Azerbaijani Architecture and sculpture


In this section we discuss the key aspects of Azerbaijani literature that are unique to Azerbaijan, including forms of poetry and mythology and folklore.


Azerbaijani literature, similar to many art forms, reflects the life and times of the country in its own medium; in script. In Southern Azerbaijan for example, language, art and spiritual values have been under pressure over the last 80 years, due to political and financial changes. Literature has tended to reflect this pressure in the recurring themes of rebirth, revival, separation and self-assertion.

The collapse of the Soviet Union and gaining of independence by the Azerbaijan Republic in the north, in the early 1990s, also had an strong impact on literary culture in Southern Azerbaijan. Notably, as a result of these events, TV channels from Turkey and the Azerbaijan Republic were broadcast via satellite to Iran. Undoubtedly, acts of freedom, such as the barbed wire at the border being removed and the unification of the Azerbaijani people, gave relations in art and literature room to grow and develop. 

National revival has occurred periodically in Azerbaijan in parallel with key historical events. Consequently, in literature, the people have first expressed this in the mother tongue, Azerbaijani.


Azerbaijan has a national tendency towards the romantic. To this end poetry is very popular. Generally lyrics of traditional Azerbaijani poetry ranges between love and socio-political poetry, in keeping with both the turbulent history and shared preferences of the people.

The main types of poem writing style in Azerbaijan are commonly:


Poems dedicated to love. Some of the best examples of Ghazal’s have been written by: N. Ganjavi, M. Fuzuli, İ. Nasimi, S. Shirvani, amongst others.

Odes (Qasida)

Are longer in amount of ‘hemistichs’. Qasida poets write in solemn, flamboyant style and typically express public concerns and problems. In a ‘Minajat’ type of Qasida, the poet asks for spiritual aid and praises Allah. In the ‘Fakhriyya Ode’, the poet proudly speaks about himself.


A Qita looks is much like the short Ghazal but poets usually express more socio-political, moral and educational topics and thoughts.


This poem has social, philosophical content. Ruba poets write in a ‘hajaz bahr of aruz’ rhythm, and the type recall’s Omar Khayyam (X century), a great Rubai poet. Mehseti Ganjavi is also recognised as an outstanding representative of Rubai and noteworthy in Azerbaijani literary history.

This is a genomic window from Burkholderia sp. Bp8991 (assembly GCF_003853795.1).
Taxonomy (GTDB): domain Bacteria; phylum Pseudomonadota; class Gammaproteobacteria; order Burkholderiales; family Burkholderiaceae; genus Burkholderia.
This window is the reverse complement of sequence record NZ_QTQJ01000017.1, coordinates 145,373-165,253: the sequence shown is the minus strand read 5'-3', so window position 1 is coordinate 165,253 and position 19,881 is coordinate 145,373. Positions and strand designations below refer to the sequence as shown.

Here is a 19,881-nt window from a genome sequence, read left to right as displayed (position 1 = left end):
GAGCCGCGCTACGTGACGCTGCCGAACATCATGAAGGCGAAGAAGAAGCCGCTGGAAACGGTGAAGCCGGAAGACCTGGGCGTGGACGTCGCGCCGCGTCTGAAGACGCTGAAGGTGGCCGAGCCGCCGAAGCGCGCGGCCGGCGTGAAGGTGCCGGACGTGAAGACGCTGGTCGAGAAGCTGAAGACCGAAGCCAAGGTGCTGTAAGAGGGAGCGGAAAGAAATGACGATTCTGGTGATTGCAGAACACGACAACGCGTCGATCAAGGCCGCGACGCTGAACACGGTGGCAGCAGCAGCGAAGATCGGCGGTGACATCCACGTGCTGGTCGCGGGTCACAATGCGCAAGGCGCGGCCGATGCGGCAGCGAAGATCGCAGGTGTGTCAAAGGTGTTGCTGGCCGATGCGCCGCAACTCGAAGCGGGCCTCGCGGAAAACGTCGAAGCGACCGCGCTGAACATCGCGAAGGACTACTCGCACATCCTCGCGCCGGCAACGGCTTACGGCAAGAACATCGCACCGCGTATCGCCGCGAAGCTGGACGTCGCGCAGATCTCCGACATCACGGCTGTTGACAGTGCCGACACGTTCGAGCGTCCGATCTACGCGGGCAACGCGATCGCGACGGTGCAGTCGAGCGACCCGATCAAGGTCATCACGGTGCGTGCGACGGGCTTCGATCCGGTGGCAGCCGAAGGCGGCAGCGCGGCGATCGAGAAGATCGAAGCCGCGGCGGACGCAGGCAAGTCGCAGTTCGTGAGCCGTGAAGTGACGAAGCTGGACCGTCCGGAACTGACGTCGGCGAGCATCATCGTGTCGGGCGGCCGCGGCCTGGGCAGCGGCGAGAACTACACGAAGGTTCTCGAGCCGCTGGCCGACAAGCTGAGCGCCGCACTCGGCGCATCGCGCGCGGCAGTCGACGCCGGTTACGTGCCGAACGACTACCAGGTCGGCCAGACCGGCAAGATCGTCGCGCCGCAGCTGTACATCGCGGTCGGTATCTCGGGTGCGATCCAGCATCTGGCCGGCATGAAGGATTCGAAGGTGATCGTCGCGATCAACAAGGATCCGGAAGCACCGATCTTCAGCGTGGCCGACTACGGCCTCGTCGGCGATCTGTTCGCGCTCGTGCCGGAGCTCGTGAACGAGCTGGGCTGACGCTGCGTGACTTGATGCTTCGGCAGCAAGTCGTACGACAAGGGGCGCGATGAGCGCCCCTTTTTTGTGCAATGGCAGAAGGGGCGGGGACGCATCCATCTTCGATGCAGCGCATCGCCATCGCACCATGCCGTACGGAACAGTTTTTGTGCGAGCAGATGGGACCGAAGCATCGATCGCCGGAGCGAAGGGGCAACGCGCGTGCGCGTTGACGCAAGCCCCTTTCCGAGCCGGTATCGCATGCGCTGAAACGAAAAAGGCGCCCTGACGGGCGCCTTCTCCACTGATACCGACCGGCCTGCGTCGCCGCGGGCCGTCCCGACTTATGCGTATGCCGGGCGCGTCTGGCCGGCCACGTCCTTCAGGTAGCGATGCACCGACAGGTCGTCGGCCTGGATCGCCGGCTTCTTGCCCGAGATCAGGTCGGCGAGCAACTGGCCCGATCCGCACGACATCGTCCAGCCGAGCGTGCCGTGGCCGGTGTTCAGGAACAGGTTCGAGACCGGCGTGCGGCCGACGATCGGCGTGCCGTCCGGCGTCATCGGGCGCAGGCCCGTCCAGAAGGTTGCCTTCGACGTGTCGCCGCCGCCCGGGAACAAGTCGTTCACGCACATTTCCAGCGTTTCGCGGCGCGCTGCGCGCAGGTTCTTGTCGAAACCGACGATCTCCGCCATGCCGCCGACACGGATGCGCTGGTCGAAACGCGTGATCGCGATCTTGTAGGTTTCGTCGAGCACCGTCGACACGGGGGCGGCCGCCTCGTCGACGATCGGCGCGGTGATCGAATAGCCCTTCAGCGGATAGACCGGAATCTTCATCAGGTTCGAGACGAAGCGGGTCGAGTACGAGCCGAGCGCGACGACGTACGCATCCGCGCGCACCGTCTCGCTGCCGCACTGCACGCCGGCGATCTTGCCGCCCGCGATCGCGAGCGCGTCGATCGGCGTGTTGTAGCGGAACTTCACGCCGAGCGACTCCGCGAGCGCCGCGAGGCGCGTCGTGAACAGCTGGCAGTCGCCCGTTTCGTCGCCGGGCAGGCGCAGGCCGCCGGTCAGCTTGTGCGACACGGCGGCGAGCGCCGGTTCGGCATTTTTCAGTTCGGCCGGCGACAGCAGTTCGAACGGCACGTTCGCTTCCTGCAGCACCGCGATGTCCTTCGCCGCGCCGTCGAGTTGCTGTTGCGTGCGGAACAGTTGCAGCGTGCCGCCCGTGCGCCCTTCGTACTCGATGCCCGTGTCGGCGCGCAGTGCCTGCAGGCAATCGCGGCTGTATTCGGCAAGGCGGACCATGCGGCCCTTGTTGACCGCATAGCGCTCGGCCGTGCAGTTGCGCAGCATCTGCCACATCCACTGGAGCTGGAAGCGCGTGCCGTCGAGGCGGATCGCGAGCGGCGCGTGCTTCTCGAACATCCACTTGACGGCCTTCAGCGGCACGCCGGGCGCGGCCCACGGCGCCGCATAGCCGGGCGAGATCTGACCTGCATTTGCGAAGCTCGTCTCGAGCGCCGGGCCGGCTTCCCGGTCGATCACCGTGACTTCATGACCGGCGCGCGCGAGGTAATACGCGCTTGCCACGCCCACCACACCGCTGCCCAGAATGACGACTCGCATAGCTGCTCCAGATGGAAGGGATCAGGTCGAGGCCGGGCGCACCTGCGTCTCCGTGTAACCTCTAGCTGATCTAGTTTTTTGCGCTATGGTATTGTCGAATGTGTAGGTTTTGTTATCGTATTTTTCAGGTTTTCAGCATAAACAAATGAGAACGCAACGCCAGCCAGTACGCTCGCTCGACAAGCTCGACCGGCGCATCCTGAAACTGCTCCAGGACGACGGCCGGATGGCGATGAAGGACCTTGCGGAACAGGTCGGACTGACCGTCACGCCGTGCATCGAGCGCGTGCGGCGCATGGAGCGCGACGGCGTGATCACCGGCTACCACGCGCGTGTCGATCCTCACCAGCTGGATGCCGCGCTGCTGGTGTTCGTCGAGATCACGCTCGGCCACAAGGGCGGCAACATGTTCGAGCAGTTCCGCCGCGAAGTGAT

This is a genre specific to literature of Turkic people. Tuyuq in Turkic means ‘ to feel’ / ‘feeling’. A Tuyuq consists of four stanzas, and is usually includes wise content. Tuyuq poets use the rhyme system ‘ramal bahr of aruz’. G. Burhaneddin is probably the most well known name associated with the Tuyuq in Azerbaijani literature.


In Murabbe, each section consists of four ‘hemistich’, in its first couplet of Murabbe, all ‘hemistich’s’ rhyme.


Each couplet of ‘mukhammas’ consists of five ‘hemistich’. Poems of M. P. Vagif, “I did not see” and G. Zakir’s, “Does” are perfect examples of Mukhammas.


The meaning of the word is six.  It is genre of poetry having the six-‘hemistich’ in each couplet. It consists of 6-10 couplets. M. A. Sabir’s, “Sattarkhan” poem is the best sample of Musaddas in Azerbaijani literature.


Azerbaijani Public art

Folklore & Myths

Folklore in Azerbaijan originates in the ancient layers of socio-ancestral culture. Originally, these were creative works with literal meaning on forming of the world, man and all we know – including Allah and gods ruling the world. This traditional Azerbaijani art-form is of particular importance for a culture of proud literature, romanticism and lyrical music.

Azerbaijan mythology runs in close parallel to Turkish mythology. For example, both Turkic and Azerbaijani mythology refer to the main mythic images like Tanry (Heavenly Tanri- main allah) and Humay (all of the earth).

Azerbaijani mythology is rich with old faith, beliefs, anthropomorphic and often zoomorphic meetings. Traditional stories that are passed through generations are, evidently, strongly integrated into culture and the expressive arts in Azerbaijan. 

For example, people have been telling popular story of the ‘The Maiden in The Tower’ across traditional stage and word of mouth techniques, as well as via new media mediums such as cinema and film. The story has a number of different versions, though finally the story is always tragic. The story depicts a king who falls in love with a maiden as he tries to apprehend her for marriage she kills herself by plummeting for the tower to her death. This well loved story was one of the first films that Azerbaijan made. It was filmed in the actual tower